I'd like to briefly touch on the stereo swap before moving on. The stereo that comes with the Honda is no great shakes; the laser struggles to cope with scratched CD-Rs, and forget erasable CD-RWs or any kind of marathon road-trip MP3 disc. Its ergonomics are consistent with the rest of the Civic - that is to say, humblingly counter intuitive and designed to enlighten rather than merely function.
|The standard Gen 7 Civic stereo. Toggle the circled vertical rocker switch up to go right, skipping to the next song. "If we are facing in the right direction, all we have to do is keep on walking".|
I mostly followed the excellent guide at hondacivicforum.co.uk to swap the stereo, though without using a metal tool in case I marked the trim, and with the addition of one of those kits with a bezel surround + pre-wired adaptor looms from eBay. The bezel surround was a poor fit and required a lot of sanding down to fit flush with the dashboard centre console. It took some time, but looks pretty good now.
Anyway, I digress. Off we go silencing the squeaking, creaking centre console around the gearshift. This isn't a lengthy process, but was a bit messy - I'm fairly sure the lack of definition in the photographs below was due to my getting grease on the lens!
The bottom half of the centre console is held in place along its outer edges, by 9 plastic catches reinforced with steel strips (x-rayed in green below)
As there is no panel gap to speak of, rather than pry along the edges of the panel, I took out the cigarette lighter and hooked a gloved finger inside, pulling straight out (the socket is not live while the keys are out of the ignition). This released the large top left hand catch; from then on, the panel comes away from the dashboard quite easily.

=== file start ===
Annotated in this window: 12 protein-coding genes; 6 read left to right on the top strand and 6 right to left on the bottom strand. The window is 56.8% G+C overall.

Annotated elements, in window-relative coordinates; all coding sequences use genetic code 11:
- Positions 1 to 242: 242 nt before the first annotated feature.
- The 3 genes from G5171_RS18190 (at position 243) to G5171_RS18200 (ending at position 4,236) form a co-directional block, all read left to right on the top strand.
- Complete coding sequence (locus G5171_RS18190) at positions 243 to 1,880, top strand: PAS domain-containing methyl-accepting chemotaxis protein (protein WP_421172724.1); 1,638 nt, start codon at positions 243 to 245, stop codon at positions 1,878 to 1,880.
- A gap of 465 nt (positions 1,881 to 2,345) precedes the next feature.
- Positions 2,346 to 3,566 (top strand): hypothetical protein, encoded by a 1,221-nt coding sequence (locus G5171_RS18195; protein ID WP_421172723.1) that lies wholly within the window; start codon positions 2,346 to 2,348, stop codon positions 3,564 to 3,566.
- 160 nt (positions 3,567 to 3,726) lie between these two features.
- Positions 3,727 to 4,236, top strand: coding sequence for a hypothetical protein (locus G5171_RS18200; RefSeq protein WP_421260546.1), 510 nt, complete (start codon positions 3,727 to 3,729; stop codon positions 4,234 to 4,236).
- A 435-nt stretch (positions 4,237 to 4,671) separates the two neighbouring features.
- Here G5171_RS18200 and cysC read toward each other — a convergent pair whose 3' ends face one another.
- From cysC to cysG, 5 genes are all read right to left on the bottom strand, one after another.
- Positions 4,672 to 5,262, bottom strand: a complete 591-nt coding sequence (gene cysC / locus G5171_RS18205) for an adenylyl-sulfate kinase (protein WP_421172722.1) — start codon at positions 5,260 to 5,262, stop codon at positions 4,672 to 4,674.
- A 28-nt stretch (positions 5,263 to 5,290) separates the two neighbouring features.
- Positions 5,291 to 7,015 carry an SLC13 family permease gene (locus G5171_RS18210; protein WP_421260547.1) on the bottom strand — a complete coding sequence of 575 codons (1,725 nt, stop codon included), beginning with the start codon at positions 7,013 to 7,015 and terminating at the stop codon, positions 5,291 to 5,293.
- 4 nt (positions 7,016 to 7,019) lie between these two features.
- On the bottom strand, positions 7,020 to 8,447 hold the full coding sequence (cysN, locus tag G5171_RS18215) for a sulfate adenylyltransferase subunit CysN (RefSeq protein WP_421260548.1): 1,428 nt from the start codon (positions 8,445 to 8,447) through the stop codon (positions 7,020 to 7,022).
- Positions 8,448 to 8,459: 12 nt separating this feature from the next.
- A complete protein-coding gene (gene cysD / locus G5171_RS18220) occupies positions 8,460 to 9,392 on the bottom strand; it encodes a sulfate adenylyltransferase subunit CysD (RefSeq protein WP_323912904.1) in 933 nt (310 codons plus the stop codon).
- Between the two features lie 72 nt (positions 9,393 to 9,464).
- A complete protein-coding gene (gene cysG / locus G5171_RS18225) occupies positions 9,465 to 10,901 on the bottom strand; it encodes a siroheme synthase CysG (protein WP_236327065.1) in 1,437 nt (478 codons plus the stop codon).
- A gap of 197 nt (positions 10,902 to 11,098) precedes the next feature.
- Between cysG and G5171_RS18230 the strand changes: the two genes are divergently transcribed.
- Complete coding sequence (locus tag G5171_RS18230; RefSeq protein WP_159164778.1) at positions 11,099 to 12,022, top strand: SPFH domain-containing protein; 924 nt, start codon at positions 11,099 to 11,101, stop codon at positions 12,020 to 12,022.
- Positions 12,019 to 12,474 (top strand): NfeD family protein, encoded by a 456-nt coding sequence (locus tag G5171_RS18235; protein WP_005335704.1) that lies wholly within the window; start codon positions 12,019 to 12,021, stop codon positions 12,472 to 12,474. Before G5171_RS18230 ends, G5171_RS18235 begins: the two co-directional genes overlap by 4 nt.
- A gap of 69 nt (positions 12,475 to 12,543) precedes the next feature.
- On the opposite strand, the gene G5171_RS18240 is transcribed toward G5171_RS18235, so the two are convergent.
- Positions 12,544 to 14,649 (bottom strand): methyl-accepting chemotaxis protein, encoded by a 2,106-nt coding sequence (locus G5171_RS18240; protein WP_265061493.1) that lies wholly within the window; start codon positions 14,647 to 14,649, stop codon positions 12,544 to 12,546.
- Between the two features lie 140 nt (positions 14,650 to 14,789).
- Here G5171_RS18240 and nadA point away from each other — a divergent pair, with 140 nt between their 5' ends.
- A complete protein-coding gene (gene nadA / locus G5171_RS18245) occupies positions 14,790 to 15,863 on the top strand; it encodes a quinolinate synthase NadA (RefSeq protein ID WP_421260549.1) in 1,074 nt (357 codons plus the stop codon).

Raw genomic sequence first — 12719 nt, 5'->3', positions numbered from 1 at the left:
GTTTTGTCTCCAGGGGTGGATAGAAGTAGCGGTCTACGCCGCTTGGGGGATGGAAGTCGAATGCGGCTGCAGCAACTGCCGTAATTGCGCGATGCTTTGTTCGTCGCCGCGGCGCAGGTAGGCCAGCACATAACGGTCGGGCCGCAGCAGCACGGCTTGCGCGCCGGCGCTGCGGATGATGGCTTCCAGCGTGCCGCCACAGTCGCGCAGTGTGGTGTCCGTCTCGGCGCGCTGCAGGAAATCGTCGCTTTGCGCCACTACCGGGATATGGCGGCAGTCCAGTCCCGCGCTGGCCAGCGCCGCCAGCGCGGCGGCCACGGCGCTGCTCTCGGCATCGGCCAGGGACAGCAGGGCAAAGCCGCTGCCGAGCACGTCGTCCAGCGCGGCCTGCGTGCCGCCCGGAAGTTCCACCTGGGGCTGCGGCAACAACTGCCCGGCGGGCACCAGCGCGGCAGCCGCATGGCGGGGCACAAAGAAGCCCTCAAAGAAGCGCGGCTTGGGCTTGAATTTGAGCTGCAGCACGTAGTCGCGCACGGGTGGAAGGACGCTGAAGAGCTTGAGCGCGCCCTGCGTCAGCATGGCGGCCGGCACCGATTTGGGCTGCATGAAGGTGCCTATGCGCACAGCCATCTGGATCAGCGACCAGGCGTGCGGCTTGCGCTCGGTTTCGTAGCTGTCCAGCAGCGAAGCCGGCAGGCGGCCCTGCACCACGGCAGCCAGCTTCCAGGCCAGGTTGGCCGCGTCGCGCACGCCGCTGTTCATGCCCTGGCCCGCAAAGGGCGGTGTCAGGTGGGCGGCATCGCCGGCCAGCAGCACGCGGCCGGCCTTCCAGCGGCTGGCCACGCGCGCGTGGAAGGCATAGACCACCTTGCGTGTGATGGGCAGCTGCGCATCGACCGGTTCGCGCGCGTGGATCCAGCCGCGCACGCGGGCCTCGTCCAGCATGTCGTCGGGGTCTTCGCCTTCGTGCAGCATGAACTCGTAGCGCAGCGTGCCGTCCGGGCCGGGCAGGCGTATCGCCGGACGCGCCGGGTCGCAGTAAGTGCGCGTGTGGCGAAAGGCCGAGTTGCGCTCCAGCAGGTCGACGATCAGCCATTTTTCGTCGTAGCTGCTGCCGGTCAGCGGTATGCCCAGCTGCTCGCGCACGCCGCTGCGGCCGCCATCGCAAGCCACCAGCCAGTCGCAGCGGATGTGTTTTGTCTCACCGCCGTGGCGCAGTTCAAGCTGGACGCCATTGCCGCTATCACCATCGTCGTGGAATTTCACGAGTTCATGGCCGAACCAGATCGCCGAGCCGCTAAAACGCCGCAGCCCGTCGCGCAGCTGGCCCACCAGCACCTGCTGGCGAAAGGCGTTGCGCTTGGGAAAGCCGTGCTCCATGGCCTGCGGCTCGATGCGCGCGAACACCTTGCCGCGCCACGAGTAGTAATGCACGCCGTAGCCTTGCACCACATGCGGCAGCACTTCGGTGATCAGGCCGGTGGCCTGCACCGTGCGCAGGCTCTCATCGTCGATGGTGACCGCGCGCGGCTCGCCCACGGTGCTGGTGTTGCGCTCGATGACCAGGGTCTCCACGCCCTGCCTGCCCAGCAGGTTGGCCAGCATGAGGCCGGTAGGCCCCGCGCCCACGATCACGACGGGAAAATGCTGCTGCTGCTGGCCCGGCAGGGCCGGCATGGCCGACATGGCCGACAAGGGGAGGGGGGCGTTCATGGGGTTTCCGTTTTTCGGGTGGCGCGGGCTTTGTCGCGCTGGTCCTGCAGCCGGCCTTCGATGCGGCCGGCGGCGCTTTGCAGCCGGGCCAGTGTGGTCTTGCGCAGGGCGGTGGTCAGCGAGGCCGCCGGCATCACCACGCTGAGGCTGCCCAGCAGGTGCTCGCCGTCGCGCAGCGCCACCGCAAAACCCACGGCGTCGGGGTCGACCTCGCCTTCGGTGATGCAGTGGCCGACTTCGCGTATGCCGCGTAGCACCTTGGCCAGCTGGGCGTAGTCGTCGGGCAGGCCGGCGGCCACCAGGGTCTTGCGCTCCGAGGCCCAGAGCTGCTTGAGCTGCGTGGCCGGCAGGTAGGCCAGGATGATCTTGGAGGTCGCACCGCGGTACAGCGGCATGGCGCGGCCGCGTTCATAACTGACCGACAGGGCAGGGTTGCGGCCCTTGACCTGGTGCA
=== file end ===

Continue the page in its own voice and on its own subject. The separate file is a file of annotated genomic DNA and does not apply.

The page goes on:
Unplugging the two electrical connectors - cigarette lighter and hazard light switch - allows the best access to the gearshift surround. They're completely different, there's no possibility of slotting them in the wrong way round on refitting.
To free the plastic gearshift ring - the main source of my cabin squeaks - I removed the 3 screws highlighted in green below. After this step, the lower centre console bezel can be removed. You can just make out some anti-squeal brake grease I smeared on the plastic edge catches too.
Separating the plastic gearshift ring from it's hidden counterpart, with the aid of a screwdriver (there are three rubbery catches in the areas highlighted):
Okay, have a look at the photo below. The squeaks and creaks are caused by the outer gearshift trim ring (pictured) rubbing against the centre console lower panel earlier removed, and the inner gearshift trim ring hidden behind it.
Unfortunately, there is too little clearance to shim the gap with noise silencing felt. Maybe there is some kind of tape you can buy, though it would be an awkward thing to fit in this area. I decided to use Pagid's Cera Tec anti squeal brake grease, reasoning that if it can keep the brakes quiet, it can shut up this noisy panel.
To silence squeaks from between the outer trim ring and the panel, I greased the circular cavity highlighted in green:
Similarly, to silence squeaks from between the outer trim ring and the inner retaining ring, I greased the circular cavity on its dexter side, highlighted in green below. As an aide memoir for reassembly, I've circled the inner trim ring slots and corresponding tabs in red, though there isn't really much scope to go wrong, they only fit together one way.
Perhaps overkill, I put a smear of grease on the inner retaining ring too:
To reassemble, pop the outer trim ring back onto the rubber gearstick gaiter:
Then the centre console lower panel goes over the outer trim ring:
The two are held in place by the inner retaining ring, after pushing the tabs back into their slots and replacing the 3 screws.
Hook the cigarette lighter and hazard light switch electrical connectors back up, and press the panel back into the dashboard (cunning recycling of photographs here)!
Job done. Enjoy the silence!
Thanks for reading,